Cilantro, Wisdom Teeth, and Lamarck's Giraffes

Ever heard of survival of the fittest? You probably have, but did you know it is actually a concept derived from the thoughts of Herbert Spencer? Charles Darwin is often given credit for ideas regarding natural selection due to his study of biological evolution in the 19th century. However, the two are comparably similar considering natural selection is one of the main principles behind biological change, henceforth, evolution.

 

Natural selection is one of the basic mechanisms of evolution, along with mutation, migration, and genetic drift.”

 

Another look into natural selection elaborates on the fact that the successful traits are passed on to the next generation. A prime example of this is Lamarck’s theory of use and disuse. This should mean the constant use of a specific trait would allow it to improve over generations.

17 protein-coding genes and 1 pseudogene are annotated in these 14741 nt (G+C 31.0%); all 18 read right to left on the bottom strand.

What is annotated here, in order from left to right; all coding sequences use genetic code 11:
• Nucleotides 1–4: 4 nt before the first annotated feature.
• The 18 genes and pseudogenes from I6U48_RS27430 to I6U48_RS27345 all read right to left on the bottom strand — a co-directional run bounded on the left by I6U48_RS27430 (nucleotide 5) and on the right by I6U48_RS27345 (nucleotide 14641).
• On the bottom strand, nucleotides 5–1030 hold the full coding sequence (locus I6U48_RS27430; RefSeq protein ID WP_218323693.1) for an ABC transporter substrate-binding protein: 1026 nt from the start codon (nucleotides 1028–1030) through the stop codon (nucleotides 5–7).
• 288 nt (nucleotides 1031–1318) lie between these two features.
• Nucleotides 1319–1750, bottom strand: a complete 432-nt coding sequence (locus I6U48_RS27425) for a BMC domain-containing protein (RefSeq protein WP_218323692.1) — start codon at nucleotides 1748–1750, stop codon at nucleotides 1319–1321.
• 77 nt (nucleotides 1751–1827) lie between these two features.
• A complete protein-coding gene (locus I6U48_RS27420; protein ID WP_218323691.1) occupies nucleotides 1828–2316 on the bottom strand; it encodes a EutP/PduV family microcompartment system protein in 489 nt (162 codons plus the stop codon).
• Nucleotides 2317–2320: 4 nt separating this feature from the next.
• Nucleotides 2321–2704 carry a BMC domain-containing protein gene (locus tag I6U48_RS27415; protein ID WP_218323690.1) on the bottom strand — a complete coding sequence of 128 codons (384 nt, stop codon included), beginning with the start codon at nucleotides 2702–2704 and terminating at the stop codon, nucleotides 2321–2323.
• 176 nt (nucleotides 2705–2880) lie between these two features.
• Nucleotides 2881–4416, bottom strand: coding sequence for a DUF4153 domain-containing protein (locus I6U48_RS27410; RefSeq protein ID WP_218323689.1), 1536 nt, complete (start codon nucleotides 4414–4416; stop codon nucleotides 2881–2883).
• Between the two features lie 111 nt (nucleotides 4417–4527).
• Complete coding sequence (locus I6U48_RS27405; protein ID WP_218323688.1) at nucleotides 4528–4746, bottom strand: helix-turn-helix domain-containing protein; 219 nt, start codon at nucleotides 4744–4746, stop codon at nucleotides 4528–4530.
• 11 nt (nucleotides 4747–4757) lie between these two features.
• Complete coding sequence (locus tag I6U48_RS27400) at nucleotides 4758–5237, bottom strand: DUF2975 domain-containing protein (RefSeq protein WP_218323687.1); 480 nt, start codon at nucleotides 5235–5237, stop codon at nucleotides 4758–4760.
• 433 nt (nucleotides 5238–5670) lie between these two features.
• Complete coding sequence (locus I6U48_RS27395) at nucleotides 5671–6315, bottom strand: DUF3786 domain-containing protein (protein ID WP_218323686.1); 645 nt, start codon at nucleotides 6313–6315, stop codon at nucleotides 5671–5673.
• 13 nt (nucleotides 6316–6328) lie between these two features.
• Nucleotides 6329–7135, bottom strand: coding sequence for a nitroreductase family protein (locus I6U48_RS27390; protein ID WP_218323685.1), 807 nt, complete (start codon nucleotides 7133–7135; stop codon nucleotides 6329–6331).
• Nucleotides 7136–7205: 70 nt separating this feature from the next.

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Something to think about is how we use tools and systems to force evolution, making life easier at the moment, but perhaps making the evolutionary process of improvement to slow. Yet, one could argue the other end of the spectrum by saying we will adapt to the use of the tools we create, and the tools are our way of adapting in the present day.

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“It is true that Spencer argued that state welfare, education, and public health programs were contrary to the laws of nature and should be avoided because they slowed the evolutionary process that was weeding out the unfit members of society.”

 

What do you think about Spencer’s claim?

 

On the last weXplore The Fellowsheep discussed some modern day evolution. For example, does lack of wisdom teeth rank you higher on the evolutionary scale? How about the hate for cilantro? Where would that rank us? Bottom line, species evolve on small scales and slowly, adapting to our environment. While big picture ideas like Darwin's study of birds of Lamarck's giraffes are easy to grasp we must keep in mind these changes did not happen over night.